Other CSI customers include the Netherlands and Germany (information available via PIERS), and (via Wikileaks) Guatemala, India, Timor-Leste, Hong Kong, Argentina, Thailand, Trinidad and Tobago, Cameroon (via Israel), and Sierra Leone.
Defense Technology in the Middle East and Oakland: A Corporate Watch report shows that the US company Defense Technology has provided tear gas to Israel’s police. Defense Technology is headquartered in Casper, Wyoming, and is owned by the UK arms giant BAE Systems. BAE Systems also owns the US arms company Armor Holdings and bought Federal Laboratories, another US company that previously provided tear gas to Israel, and other countries, and was the object of protests and lawsuits during the first intifada (See section on Past Deaths from Israeli tear gas).
Tear gas canisters with Defense Technology and Federal Laboratories have also been used by the Yemeni and Egyptian governments against pro-democracy protesters.
The city of Oakland has also used Defense Technology tear gas in its efforts to stop popular protests by Occupy Oakland. Occupy Oakland protester Scott Olsen, a former US marine, was seriously injured when he was struck in the head by an Oakland police projectile, very likely manufactured by Defense Technology.
Yet another US company, NonLethal Technologies in Homer City, Pennsylvania, is the primary tear gas provider to the government of Bahrain.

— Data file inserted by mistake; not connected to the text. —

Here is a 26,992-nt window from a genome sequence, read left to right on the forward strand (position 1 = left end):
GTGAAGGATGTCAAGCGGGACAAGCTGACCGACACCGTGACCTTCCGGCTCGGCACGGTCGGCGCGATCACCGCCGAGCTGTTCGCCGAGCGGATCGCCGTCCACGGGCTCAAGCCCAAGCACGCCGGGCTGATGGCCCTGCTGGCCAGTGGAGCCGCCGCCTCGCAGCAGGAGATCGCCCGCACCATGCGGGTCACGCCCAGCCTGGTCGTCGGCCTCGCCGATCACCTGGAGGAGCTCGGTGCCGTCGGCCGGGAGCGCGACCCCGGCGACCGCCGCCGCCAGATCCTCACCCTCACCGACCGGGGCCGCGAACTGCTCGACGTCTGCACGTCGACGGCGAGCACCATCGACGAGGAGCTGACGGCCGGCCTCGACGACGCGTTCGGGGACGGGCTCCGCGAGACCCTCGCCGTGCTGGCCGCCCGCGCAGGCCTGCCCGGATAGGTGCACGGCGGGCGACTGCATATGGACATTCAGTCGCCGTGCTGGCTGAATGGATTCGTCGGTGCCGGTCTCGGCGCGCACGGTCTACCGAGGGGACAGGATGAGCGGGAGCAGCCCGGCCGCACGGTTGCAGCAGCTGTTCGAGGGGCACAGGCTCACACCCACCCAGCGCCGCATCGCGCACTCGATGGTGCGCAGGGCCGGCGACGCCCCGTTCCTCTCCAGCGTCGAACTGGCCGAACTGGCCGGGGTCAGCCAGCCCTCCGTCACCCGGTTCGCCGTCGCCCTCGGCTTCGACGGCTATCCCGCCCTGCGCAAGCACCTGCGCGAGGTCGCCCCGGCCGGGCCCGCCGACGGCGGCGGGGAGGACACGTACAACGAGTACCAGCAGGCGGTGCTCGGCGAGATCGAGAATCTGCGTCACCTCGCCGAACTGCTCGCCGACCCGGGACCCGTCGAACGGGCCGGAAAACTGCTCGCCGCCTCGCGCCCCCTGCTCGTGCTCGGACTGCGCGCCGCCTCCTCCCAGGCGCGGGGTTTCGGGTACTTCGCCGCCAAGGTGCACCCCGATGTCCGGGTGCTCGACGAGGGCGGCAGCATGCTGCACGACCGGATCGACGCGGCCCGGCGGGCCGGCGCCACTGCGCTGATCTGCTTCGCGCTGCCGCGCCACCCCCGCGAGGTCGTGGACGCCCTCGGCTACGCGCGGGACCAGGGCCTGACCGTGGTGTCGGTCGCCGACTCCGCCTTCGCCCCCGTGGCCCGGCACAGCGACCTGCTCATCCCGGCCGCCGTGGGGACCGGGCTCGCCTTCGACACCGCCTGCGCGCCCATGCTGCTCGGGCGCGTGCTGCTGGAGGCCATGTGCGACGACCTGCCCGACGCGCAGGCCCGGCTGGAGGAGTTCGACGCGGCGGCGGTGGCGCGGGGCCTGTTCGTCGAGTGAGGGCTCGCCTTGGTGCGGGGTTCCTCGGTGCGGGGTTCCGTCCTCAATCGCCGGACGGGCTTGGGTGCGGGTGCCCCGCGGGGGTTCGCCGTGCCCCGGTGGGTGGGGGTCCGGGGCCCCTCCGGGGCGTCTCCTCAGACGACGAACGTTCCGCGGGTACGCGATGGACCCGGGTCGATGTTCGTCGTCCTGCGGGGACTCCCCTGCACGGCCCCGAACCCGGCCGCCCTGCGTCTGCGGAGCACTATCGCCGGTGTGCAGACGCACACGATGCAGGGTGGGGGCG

US government approval of and funding of tear gas shipments: There is clear documentation, and State Department confirmation that the State Department approves sales of tear gas to foreign governments by US companies as “Direct Commercial Sales.” A US State Department webpage shows many examples in different years of State Department regulated and approved Direct Commercial Sales by US companies of tear gas to countries like Egypt, Israel, and Bahrain. Wikileaks cables also confirm the US State Department approval process for US tear gas sales, as have a number of statements by the State Department. However, in US government records of the US’s “Foreign Military Sales” (FMS), sales of military items by the US government to other governments, use line item descriptions that are too broad to identify whether items like tear gas are being sold by the US government under FMS. Most importantly, because US military aid (“Foreign Military Financing” or FMF) is not reported transparently by the US government, it is not possible for the public to know whether or not the billions of dollars of tax dollars given as military aid to countries like Israel, Egypt, Yemen and Bahrain are paying for US tear gas transferred to those countries through Direct Commercial Sales, or possibly through Foreign Military Sales.